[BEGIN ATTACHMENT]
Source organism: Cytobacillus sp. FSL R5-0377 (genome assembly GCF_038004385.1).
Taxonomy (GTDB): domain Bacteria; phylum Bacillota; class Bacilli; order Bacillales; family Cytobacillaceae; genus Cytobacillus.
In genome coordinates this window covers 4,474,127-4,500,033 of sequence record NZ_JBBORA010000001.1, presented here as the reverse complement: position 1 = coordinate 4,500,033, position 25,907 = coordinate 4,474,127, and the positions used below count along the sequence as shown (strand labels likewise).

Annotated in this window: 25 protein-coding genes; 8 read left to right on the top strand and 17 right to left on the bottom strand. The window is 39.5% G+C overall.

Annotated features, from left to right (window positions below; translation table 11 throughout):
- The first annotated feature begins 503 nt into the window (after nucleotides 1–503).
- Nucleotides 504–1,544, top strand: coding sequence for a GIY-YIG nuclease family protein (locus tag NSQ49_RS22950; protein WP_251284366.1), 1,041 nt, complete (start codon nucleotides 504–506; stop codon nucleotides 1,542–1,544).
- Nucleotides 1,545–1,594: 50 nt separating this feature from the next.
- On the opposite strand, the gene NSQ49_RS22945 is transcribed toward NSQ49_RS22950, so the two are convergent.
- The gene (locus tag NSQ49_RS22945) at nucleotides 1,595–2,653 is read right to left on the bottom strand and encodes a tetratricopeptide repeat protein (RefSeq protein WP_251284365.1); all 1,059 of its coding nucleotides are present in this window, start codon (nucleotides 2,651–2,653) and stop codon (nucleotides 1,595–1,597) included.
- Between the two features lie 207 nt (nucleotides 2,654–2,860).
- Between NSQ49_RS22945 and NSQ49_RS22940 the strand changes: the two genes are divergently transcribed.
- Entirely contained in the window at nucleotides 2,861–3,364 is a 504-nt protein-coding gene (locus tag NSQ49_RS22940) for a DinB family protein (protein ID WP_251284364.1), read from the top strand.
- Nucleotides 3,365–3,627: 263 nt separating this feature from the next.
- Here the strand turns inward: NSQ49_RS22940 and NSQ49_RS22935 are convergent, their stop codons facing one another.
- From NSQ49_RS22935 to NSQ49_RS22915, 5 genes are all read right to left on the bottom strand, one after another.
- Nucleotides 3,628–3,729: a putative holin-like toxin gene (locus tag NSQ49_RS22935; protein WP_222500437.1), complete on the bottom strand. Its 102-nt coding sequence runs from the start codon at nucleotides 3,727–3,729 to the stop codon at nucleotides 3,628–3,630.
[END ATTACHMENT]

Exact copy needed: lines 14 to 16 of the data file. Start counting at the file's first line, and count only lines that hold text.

- Nucleotides 3,365–3,627: 263 nt separating this feature from the next.
- Here the strand turns inward: NSQ49_RS22940 and NSQ49_RS22935 are convergent, their stop codons facing one another.
- From NSQ49_RS22935 to NSQ49_RS22915, 5 genes are all read right to left on the bottom strand, one after another.